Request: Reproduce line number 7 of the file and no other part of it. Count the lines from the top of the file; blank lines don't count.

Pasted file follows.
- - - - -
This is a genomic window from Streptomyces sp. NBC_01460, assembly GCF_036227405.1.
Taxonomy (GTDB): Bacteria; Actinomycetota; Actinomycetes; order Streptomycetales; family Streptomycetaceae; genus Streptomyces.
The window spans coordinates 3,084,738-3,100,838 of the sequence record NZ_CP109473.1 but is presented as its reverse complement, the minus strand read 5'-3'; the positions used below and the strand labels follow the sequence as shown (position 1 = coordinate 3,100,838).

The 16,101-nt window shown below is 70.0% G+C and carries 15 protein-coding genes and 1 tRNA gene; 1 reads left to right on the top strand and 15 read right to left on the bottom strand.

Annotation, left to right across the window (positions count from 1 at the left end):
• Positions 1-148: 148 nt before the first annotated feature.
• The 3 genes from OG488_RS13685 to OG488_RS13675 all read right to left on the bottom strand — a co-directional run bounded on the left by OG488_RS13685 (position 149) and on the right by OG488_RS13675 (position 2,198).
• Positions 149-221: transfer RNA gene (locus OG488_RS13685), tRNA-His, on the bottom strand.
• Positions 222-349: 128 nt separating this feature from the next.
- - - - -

• The 3 genes from OG488_RS13685 to OG488_RS13675 all read right to left on the bottom strand — a co-directional run bounded on the left by OG488_RS13685 (position 149) and on the right by OG488_RS13675 (position 2,198).